Yodeling my way to prosperity

Friday, Jan. 4, 2013 2:24 am

 

On the cold and snowy afternoon on Fri., Nov. 13, I found myself sitting in the Early Music Room at Grinnell College surrounded by 15-20 like-minded individuals. Over the next 45 minutes or so, I would be learning how to yodel.
 
This wasn’t just any yodeling workshop. This was “Yodeling Your Way to Prosperity” with the Double D Wranglers, a cowboy band whose visit to campus was sponsored by the Center for Prairie Studies, the Department of Music, and the Grinnell Area Arts Council. The group specializes in cowboy yodeling, and singer and bassist Chris Gudgel was going to show us how it’s done.
 
The workshop began with a history lesson. The Bavarian-style yodeling many people are familiar with was developed in the Alps as a means of communication over long distances, but yodeling is also used in Georgian folk music and by Pygmies in Central Africa. The exact origins of “cowboy” yodeling are unclear, but Gudgel said it seemed to emerge in the early 20th century and was popularized in Western movies. Movie stars like Gene Autry and Roy Rogers incorporated it into their songs, and ever since, yodeling has been an integral part of cowboy music.
 
The history was easy. Actually learning how to yodel? THAT was hard.
 
“It’s a lot easier to demonstrate than it is to explain it,” Gudgel said, and he was right. Successful yodeling depends on finding the break in one’s voice between the normal singing (“chest”) voice and the falsetto (“head” voice). Rapidly change pitch between the two registers, add some syllables (for example, “yodel-a-eee-ooo”), and voila! You’re yodeling!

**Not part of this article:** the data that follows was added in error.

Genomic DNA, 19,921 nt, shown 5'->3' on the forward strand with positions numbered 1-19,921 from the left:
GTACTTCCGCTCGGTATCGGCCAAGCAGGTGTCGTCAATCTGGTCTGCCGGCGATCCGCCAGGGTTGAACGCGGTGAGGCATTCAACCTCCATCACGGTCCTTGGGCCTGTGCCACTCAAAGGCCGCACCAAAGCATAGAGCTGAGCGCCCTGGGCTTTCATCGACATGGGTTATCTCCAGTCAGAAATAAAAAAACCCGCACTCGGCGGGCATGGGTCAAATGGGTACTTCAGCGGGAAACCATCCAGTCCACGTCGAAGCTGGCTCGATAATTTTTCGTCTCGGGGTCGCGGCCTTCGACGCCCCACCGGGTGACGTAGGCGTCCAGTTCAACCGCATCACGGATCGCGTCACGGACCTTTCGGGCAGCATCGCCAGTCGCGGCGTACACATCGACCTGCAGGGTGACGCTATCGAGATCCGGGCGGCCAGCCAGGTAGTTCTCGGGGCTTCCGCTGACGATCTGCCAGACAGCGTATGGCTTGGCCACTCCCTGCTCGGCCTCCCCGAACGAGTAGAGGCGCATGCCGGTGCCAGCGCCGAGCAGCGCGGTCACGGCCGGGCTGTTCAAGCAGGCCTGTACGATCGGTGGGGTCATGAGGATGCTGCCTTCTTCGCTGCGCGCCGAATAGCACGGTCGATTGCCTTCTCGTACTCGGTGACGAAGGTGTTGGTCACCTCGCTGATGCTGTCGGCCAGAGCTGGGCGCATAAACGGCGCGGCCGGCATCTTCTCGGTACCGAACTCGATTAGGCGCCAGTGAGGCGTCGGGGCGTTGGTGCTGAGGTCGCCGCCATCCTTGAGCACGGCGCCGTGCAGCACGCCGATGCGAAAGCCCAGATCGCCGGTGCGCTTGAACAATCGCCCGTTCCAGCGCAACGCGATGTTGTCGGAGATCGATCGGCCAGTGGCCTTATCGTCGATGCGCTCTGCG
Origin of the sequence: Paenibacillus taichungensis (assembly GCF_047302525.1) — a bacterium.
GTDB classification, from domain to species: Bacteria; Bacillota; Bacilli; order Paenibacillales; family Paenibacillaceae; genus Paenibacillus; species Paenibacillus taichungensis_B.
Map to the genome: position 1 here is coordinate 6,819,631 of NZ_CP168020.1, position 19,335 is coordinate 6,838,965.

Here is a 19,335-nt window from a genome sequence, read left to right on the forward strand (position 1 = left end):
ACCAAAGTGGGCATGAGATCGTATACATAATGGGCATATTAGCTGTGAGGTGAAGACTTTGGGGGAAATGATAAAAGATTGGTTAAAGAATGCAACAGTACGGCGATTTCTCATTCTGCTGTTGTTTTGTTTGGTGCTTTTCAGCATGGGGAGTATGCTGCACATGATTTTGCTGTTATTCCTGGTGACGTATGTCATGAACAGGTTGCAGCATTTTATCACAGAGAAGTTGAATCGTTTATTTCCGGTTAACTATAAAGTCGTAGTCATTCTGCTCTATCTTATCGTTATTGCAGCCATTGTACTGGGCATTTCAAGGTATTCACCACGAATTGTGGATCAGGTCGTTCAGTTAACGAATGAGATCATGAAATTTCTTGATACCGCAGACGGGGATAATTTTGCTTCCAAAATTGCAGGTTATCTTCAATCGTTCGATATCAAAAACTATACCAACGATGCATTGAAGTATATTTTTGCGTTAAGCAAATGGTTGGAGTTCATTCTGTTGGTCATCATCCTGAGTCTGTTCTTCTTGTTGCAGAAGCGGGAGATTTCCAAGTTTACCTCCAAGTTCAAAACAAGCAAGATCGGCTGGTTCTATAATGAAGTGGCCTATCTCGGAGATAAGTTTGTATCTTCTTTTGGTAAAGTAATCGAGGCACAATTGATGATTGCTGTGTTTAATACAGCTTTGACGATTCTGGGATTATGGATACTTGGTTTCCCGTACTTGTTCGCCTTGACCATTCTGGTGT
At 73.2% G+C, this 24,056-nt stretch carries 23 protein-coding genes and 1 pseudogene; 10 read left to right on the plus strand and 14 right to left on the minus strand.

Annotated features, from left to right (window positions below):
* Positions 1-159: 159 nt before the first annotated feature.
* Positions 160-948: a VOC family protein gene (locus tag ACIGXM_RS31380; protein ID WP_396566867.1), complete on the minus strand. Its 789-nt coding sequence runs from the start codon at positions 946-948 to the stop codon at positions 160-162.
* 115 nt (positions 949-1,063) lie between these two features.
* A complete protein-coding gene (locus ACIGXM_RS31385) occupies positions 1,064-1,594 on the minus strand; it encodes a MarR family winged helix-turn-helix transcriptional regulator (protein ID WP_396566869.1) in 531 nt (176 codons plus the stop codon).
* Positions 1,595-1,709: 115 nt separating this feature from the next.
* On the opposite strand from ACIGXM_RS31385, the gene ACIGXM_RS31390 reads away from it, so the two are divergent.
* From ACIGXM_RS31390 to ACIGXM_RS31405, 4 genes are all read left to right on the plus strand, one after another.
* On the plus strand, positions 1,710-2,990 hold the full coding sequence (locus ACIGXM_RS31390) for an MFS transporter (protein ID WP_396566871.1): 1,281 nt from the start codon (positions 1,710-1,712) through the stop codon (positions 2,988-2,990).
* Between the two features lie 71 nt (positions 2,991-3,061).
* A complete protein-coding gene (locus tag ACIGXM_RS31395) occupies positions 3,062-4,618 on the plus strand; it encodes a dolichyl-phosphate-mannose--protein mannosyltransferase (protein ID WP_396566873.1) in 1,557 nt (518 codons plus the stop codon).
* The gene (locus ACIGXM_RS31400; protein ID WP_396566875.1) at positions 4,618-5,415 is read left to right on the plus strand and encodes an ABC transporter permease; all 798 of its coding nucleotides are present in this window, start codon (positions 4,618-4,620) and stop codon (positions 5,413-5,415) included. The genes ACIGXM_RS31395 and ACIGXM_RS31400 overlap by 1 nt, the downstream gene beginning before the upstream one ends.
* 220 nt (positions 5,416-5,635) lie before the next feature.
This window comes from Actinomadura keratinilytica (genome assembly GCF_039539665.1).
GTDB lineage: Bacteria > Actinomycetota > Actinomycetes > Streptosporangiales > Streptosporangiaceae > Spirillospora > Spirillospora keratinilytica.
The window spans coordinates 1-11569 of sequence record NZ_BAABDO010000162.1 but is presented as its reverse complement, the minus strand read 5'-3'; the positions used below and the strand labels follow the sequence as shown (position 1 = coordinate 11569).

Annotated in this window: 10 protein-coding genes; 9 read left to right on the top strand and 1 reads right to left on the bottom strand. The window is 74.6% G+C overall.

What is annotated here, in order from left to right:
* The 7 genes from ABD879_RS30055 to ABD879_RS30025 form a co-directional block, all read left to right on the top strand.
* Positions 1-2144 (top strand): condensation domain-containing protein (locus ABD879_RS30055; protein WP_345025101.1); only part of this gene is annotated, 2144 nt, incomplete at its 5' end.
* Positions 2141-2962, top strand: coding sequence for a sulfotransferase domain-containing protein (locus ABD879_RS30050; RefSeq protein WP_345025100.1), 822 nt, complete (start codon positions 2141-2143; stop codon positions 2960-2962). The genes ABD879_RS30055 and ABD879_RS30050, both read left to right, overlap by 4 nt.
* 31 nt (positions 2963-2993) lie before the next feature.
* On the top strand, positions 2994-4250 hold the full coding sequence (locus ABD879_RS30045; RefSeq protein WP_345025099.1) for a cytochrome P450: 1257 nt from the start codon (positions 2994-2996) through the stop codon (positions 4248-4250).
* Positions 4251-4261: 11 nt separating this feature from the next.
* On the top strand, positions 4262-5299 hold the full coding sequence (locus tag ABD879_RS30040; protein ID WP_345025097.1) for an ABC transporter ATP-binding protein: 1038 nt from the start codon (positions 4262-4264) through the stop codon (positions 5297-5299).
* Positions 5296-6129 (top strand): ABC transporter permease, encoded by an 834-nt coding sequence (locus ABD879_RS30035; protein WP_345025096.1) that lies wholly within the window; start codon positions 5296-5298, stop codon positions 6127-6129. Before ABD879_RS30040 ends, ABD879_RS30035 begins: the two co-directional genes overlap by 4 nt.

After a quick lecture on yodeling theory, it came time to put it into practice. The room was soon filled with yodels and, in my case, attempted yodels.
 
“You can’t do this quietly,” Gudgel called out. “There is absolutely no part of yodeling that can be done quietly.”
 
The braver among us tried out our yodels for the group, and then the Double D Wranglers gave us a demonstration. Gudgel, fiddler Charity Gudgel, and guitarist Paul Siebert have been traveling all over the country spreading their love of cowboy yodeling, and the group stuck around for a performance that night at the Voertman Theater.
 
I decided to try out my newly acquired yodeling skills alone in my car, and I can truthfully say I wasn’t that great. While I have limited vocal ability and my yodeling probably sounded more like a dying cat than Gene Autry, I had an absolute blast.